Yohannes Abate, PhD, California State University
MAIN RESEARCH ACCOMPLISHMENTS AND THEIR SIGNIFICANCE
The main research is focused on plasmonic high-resolution near-field imaging of several noble metal and metamaterials and their interaction with organic molecular films (Pc family) and thin silica (SiO2) films. We have succeeded in characterizing and understanding many fundamental plasmonic properties in the near field, which resulted in 3 publications and one under preparation. Our research on quantifying the effect of local plasmons on photovoltaic is directly in line with the original proposed goal. We believe we have exceeded the original plan proposed and performed very well during this grant period. Our research resulted not only in several publications but also in a major grant (discussed below) from Department of Defense, Army Research Office (DoD, ARO) as a result of seed money we acquired from ACS PRF. Several students have benefited from the training, so far 2 graduate students defended their MS thesis, one of already in the PhD physics program (discussed in more detail). One other Ms student is in the pipeline towards finishing his MS thesis.
We have been focused on imaging plasmonics on metal bare nanoparticles/nanostructures and buried plasmonic nanostructures under polymers and organic thin films in real-space according to the proposed outline funded by ACS PRF. We have also recently imaged plasmonic hotspots located in the nanogaps of infrared optical antennas in the near-field. The enhanced evanescent field resonance is shown to depend strongly on excitation wavelength, the excitation and detection laser polarization, and gap size. In addition, we demonstrate that in nanogap hotspot imaging using scattering probes, the probe tip can be considered as a load in the gap of the antenna, and the impedance of the load can then be tuned from inductive to capacitive or vice versa by changing the dielectric value of the tip load. Experimental results are in agreement with finite-difference time-domain simulations .
We have imaged the polarization states of symmetric and antisymmetric bowties. Graduate student Sarah Grefe has done theoretical simulations using the Finite Domain Model and the dipole model to understand the enhancement and modification of near-field plasmonics on these nanostructures. Undergraduate student Stefan Mastel and Daan Leiva have performed the experiments and are preparing the manuscript for this work together with Sarah. Stefan Mastel who has been paid from ACS PRF grant has gone back to Germany to complete his MS degree soon be graduating with MS in physics and greatly acknowledges ACS PRF.
STUDENT PARTICIPATION (Since last report)
Sarah Grefe: Sarah joined our group in the Spring of 2011 and has been a key member of the group since then. She is responsible for most of the FDTD (lumerical co.) calculations and have been training undergraduate students Matthew Acosta and Daan Leiva on FDTD. Sarah, together with undergraduate studrents in the group, did most of the work on the IR plasmonic antenna studies with and without the thin organic coatings. She is preparing one paper to be submitted to Optics Express. Sarah is also a coauthor (second author) of the paper we just published on Applied Physics Letters.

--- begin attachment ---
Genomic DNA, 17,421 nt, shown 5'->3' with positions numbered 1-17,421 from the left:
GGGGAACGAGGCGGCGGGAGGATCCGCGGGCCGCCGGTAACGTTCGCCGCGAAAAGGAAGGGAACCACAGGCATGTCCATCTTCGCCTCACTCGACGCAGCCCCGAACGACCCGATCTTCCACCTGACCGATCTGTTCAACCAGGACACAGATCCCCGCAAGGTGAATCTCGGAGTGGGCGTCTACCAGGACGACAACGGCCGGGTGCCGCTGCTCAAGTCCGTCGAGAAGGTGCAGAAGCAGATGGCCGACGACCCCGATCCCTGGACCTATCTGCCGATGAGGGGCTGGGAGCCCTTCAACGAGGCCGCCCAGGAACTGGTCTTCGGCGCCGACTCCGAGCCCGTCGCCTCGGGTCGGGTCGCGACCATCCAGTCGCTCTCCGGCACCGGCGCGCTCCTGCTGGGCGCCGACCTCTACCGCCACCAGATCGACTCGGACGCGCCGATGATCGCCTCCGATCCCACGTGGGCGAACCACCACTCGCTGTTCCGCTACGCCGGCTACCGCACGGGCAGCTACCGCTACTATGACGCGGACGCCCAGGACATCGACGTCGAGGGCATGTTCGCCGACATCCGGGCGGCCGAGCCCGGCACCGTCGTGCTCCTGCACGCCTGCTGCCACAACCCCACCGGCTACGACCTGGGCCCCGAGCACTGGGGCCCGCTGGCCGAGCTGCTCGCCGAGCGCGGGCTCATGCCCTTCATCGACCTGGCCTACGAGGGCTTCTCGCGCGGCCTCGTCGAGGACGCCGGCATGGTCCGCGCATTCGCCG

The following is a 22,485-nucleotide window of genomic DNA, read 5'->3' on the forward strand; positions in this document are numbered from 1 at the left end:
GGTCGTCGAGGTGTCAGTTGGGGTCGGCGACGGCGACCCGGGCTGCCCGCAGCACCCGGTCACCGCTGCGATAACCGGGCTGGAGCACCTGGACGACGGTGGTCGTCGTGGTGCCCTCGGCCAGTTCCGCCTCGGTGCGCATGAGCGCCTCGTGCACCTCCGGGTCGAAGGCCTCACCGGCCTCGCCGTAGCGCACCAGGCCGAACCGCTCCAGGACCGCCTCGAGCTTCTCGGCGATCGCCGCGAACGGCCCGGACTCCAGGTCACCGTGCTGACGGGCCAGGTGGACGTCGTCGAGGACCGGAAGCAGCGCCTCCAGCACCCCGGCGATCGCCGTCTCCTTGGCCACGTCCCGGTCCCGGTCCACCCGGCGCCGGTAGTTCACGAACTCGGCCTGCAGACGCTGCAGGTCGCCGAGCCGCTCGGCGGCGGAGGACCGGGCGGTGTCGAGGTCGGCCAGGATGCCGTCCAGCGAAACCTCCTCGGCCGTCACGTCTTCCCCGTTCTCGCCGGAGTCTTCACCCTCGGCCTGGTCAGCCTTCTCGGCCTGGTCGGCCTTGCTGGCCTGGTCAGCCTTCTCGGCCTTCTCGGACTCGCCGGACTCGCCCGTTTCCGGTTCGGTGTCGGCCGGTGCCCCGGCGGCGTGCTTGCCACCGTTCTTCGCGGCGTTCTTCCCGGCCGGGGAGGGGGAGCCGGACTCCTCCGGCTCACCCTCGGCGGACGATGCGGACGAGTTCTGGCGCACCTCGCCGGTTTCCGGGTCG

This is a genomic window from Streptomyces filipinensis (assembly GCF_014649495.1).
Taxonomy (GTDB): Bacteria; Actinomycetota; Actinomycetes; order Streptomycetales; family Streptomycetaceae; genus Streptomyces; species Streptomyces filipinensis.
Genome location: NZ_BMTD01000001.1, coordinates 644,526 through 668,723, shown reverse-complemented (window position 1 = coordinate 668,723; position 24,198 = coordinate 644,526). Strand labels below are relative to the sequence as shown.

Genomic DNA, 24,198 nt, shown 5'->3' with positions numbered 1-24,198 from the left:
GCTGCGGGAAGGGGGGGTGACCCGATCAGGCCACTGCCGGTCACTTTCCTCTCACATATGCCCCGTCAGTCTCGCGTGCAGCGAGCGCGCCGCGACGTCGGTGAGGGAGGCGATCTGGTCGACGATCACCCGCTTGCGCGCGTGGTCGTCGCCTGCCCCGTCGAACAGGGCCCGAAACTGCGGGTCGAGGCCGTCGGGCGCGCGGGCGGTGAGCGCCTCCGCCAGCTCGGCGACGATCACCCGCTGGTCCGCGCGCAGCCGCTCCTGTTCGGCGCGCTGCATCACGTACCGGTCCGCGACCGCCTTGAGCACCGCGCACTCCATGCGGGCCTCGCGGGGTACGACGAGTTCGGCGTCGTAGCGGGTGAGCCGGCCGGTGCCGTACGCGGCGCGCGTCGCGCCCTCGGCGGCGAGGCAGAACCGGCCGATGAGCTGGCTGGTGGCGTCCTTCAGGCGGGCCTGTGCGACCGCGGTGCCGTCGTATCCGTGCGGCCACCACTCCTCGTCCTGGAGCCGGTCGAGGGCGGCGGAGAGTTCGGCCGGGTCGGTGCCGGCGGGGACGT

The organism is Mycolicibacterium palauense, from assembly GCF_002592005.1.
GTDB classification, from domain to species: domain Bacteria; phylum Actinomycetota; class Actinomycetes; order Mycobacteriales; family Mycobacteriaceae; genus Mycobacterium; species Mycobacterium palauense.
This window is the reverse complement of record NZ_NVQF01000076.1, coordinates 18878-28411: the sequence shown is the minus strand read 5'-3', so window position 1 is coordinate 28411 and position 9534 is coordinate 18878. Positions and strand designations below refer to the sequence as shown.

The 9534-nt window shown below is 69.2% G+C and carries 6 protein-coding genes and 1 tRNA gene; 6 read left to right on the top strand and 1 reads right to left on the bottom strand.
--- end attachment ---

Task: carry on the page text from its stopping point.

Brando Hessler. Brandon is one of the most active undergraduate student in the group. He has done most of the preparation of the samples for both the visible and mid IR frequency experiments. Brandon also performed most of the work on organic coated plasmonic structures. Brandon Hessler have presented our research results at various meeting around campus and California Sections of APS.
Codi Bonney. Codi is a very talented programmer. He has done theoretical calculations to support and improve our experiments. He write a fantastic program that can simulate the experiments we conduct using MATLAB. The program he wrote will remain a very important part of our research lab that could be used for many other experiments to come. He recently got hired at start-up company iViu Technologies, Inc. as a iOS Software Developer.
Ralph Demato. Ralph joined the group in Fall of 2011 and is already making significant progress in his research. Ralph is completing the work on plasmonics on metallic nanoparticles near-field studies and is writing his thesis. Recently he got hired by Kaiser as an assistant Medical physicist.
Terry Dunlap. Terry is who started out as an undergraduate student in our group has now stayed in the group as a graduate student. He has been responsible for various programing related issues in the group including design of our new website. His research is in organic covered plasmonic structure near-field imaging.
Matthew Acosta and Daan Leiva. Undergraduate students Matthew and Daan joined our group in the Fall of 2012 they have been significant in FDTD calculations working together with Sarah. They are both learning to prepare samples and to perform AFM imaging.
Group Student awards (since last report):
several awards including Who's Who in America Award (2012), Florence and Richard Scalettar Physics Award, Spyros-Pathos Chemistry Award and AAPM Physics Fellowship at UCSF. 2010-Present, President's List, 2010-President's Scholar Recipient, 2011 NASA Internship at Dryden Flight Research Center, 2011-Phi Beta Kappa Honor's Society.